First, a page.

Today we released MonoTouch 1.2.
Perhaps the most important new feature in MonoTouch 1.2 is that it now has a debugger that supports debugging on both the iPhone simulator and on the iPhone/iPod Touch.
The debugger is integrated directly into MonoDevelop/OSX. All you have to do is select one of the debugging configurations (either Debug|iPhone or Debug|iPhoneSimulator):
and run your application:
To set breakpoints, you use the usual MonoDevelop UI, just click on the left-hand side of the editor, or use Command-/:
The debugger offers the usual watch windows, and also allows you to navigate object state by hovering over the value in the IDE:
Although this was developed for the iPhone, I should probably have said that this is Mono's new soft debugger engine.
The iPhone is once again a challenging platform to get debugging working on. Since Apple has not published the information necessary to implement something like GDB or Mono's own MDB and we are not going to reverse engineer the protocol, instead we created a new way of debugging Mono applications.
The Mono Debugger for the iPhone platform uses a soft-debugger. Unlike traditional debuggers that act like a fully controlling entity over the Mono process, the soft-debugger is actually a debugger that is built into the Mono process itself. MonoDevelop communicates with this debugger over a compact protocol, similar to what has been done in the past with Java debuggers:
We are providing a new library, the Mono.Debugger.Soft.dll that encapsulates the protocol and offers an API that developers can use to debug a remote Mono process.
On systems where we have access to breakpoints the soft debugging engine will use the standard operating system facilities to single step and set breakpoints.
But on systems like the iPhone and some video game consoles where there is no way to modify memory without special privileges we had to resort to a different technique. The Mono static compiler inserts special code at every sequence point that checks for single stepping or breakpoints. The code generated during these debug builds is larger, but it allows us to support the iPhone without having to resort to undocumented APIs in any form or shape.
When the user selects an application for debugging, MonoDevelop configures the application to contact MonoDevelop on startup and link the debugger to it, starts listening on a couple of ports (one for the debugging protocol, and one for redirecting standard output/standard error) and waits for the application on either the iPhone simulator or the iPhone to contact it.
Upon contact, the debugger handshake takes place and operation continues. For the simulator, this takes place with a local socket; for the device, this happens over a TCP/IP socket over WiFi.
One of the nice side effects of this approach to debugging is that it is possible to distribute binaries to testers (using the Ad-Hoc distribution model) and debug problems on a user's iPhone over the network.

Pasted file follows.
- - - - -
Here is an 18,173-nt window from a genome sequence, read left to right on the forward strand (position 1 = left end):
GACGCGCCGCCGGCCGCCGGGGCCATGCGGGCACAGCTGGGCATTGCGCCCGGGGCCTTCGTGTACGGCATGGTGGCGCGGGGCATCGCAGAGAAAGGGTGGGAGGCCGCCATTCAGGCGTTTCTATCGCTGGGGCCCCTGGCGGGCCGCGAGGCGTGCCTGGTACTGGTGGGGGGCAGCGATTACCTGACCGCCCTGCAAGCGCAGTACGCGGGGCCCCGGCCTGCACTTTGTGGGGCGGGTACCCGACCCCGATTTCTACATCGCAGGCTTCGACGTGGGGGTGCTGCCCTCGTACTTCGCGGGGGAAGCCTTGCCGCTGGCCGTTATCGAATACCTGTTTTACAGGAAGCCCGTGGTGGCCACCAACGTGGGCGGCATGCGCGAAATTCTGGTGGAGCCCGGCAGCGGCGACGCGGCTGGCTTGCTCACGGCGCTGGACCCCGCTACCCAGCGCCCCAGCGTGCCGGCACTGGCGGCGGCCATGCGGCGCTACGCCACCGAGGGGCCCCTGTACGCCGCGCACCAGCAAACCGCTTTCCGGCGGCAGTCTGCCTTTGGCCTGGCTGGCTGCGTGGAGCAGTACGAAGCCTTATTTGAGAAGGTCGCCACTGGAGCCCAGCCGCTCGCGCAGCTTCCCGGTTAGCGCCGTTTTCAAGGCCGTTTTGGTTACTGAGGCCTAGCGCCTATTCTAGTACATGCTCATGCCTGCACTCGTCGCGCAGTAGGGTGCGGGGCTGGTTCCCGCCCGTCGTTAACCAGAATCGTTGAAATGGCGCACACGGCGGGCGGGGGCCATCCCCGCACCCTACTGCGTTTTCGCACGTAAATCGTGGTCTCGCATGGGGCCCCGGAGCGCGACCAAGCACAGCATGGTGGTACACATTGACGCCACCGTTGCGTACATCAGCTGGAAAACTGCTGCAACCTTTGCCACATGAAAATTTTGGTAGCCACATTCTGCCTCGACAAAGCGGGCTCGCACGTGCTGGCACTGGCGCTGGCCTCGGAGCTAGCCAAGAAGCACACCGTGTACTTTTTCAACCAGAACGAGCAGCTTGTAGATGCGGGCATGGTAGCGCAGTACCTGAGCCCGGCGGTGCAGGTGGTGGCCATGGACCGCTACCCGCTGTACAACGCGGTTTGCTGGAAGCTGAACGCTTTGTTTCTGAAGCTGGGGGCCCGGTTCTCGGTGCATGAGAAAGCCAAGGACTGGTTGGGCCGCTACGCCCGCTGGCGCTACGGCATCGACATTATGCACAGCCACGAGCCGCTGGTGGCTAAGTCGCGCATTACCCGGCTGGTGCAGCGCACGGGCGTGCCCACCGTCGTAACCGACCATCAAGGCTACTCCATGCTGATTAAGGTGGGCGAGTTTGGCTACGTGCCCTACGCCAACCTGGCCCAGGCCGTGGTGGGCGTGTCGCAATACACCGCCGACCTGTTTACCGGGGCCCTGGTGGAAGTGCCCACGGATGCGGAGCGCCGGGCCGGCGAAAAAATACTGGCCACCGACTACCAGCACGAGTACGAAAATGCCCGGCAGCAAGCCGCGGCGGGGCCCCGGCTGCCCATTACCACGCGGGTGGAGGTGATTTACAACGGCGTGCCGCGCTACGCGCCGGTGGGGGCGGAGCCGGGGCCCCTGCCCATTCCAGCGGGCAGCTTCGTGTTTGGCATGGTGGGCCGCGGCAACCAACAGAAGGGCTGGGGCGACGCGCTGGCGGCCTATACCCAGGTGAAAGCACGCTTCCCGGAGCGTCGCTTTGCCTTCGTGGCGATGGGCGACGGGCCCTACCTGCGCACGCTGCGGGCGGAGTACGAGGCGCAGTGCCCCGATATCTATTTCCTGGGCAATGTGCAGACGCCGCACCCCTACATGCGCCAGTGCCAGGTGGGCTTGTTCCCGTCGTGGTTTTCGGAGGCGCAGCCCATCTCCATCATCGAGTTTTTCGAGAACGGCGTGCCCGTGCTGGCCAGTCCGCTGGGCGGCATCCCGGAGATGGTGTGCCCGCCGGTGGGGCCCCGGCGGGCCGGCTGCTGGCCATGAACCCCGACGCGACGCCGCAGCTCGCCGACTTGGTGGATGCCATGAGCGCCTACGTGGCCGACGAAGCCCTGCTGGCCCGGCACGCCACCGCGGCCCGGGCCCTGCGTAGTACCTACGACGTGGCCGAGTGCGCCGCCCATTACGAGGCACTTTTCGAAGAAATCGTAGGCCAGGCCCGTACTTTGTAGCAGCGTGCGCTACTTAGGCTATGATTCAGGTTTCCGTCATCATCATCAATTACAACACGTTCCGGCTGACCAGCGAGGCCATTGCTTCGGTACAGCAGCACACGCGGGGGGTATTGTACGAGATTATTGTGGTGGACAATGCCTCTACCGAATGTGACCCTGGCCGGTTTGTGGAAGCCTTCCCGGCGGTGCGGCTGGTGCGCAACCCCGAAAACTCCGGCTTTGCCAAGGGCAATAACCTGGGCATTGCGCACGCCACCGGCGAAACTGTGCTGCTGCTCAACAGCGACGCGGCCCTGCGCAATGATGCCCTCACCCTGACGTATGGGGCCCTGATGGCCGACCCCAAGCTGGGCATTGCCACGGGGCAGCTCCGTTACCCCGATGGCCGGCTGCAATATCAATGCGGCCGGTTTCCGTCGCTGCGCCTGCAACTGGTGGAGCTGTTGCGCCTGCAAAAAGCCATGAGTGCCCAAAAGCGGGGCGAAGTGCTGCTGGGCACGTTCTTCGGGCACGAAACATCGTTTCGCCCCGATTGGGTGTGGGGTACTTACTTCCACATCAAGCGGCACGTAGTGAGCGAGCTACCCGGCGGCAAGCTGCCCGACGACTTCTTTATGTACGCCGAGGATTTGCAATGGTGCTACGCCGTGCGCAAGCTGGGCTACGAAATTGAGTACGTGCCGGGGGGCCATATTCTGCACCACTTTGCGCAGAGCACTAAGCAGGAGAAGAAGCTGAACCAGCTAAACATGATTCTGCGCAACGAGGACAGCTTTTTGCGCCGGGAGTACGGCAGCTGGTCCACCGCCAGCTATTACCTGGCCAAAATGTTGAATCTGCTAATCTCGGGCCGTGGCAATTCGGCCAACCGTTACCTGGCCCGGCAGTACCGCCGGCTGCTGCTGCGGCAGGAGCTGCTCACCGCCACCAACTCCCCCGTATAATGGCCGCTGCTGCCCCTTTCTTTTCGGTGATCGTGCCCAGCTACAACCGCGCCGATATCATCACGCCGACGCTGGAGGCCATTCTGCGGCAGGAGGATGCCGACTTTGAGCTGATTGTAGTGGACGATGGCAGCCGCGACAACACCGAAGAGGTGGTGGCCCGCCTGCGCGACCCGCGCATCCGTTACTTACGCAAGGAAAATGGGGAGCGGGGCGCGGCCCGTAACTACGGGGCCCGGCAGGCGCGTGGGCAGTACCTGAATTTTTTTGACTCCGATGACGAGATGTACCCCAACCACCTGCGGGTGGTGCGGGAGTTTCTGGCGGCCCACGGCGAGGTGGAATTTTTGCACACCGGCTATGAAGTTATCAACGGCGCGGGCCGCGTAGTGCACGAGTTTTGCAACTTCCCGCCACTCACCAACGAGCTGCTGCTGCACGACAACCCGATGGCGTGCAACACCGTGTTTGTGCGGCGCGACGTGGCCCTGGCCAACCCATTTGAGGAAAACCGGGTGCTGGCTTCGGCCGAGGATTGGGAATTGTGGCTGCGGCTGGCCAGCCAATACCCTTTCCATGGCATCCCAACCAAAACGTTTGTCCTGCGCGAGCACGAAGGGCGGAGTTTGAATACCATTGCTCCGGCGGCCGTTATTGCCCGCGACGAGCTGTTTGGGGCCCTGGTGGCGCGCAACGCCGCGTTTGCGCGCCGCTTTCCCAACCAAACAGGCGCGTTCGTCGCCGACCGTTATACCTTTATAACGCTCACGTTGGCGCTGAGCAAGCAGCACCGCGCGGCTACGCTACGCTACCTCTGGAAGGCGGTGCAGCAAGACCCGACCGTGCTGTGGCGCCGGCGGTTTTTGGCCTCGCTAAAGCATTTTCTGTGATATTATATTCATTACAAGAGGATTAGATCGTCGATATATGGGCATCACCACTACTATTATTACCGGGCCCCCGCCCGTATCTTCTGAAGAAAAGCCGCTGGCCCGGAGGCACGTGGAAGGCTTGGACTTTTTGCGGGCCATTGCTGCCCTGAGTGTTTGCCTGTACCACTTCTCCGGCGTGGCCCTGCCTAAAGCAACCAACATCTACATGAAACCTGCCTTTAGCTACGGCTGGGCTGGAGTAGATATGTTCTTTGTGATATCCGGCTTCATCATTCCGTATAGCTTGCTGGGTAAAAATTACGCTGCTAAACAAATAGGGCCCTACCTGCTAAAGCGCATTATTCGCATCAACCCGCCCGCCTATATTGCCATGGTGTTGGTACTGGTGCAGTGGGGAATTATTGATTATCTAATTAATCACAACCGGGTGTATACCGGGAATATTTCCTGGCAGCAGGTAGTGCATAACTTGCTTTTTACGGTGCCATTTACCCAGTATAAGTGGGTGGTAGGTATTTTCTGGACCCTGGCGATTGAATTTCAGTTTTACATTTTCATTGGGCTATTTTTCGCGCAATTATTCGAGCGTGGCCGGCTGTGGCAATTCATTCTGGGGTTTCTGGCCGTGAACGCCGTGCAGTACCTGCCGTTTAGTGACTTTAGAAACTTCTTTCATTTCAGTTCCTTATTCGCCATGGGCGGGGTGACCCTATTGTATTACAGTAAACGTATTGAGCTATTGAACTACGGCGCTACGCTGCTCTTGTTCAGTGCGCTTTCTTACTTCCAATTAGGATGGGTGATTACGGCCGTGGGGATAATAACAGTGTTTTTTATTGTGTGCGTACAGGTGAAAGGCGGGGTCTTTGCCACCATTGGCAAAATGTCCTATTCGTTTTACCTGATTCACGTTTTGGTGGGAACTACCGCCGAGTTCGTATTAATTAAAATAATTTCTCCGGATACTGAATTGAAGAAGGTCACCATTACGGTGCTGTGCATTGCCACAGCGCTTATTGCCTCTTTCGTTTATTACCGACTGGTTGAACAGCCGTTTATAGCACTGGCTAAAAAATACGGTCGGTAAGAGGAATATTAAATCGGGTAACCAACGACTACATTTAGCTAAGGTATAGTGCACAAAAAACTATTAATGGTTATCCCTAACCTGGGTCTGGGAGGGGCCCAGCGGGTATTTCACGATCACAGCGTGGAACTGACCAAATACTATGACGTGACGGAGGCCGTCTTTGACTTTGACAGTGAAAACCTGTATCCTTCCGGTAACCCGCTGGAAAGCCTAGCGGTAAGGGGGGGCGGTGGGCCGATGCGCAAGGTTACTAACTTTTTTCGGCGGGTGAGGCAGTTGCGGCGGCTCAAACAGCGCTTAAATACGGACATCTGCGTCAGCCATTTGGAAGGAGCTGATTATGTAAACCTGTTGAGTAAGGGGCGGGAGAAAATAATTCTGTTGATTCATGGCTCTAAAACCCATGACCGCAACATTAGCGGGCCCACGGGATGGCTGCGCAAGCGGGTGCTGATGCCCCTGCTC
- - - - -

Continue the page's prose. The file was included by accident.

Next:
To support this scenario, when you build applications with the "Debug|iPhone" configuration, MonoDevelop will modify your application's Settings file on the iPhone.
This allows your beta-testers to enable debugging and connect to your debugger for inspection. This is what the settings looks like:
The first port is the port where MonoDevelop will be listening to. The second port is the port where the standard output and standard error will be redirected to.
All of the Console.Output and Console.Error output will be sent to this port when debugging is enabled on the application.
There are pros and cons to the soft debugger approach.
Soft debuggers are unable to do low-level debugging or debug Mono itself (mixed-mode debugging) and they are unable to stop applications at will, all it can do is request politely that the application stops, and when the Mono runtime decides that it is a good time to stop, it will stop.
On the pro side, the soft debugger is easier to port and is more robust as it eliminates some dead-lock situations. These can happen when the runtime has been forcefully stopped by the debugger, and then the debugger invokes methods on the target. These methods in turn might require an internal lock that is currently held by a different thread.
The protocol used between the debugging agent running inside the Mono process and a debugger is implemented in the debugger-agent.c file.
MonoTouch customers will be offered the update the next time they start MonoDevelop or if they manually "Check for Updates" on the MonoDevelop IDE.
Users of MonoTouch for the iPhone simulator can get the it from the trial page.
The source code for the soft-debugger is available on SVN. The API to communicate with the Mono runtime is available in the Mono.Debugger.Soft assembly and the debugger itself has already been integrated into the Mono 2.6 branch and Mono trunk on SVN.
This should prove useful to other users of Mono that might benefit from a soft debugger like Unity3D or Second Life.
Brent has a nice gallery of screenshots of the debugger in action on his MonoTouch 1.2 with debugging released! post.
Posted on 04 Nov 2009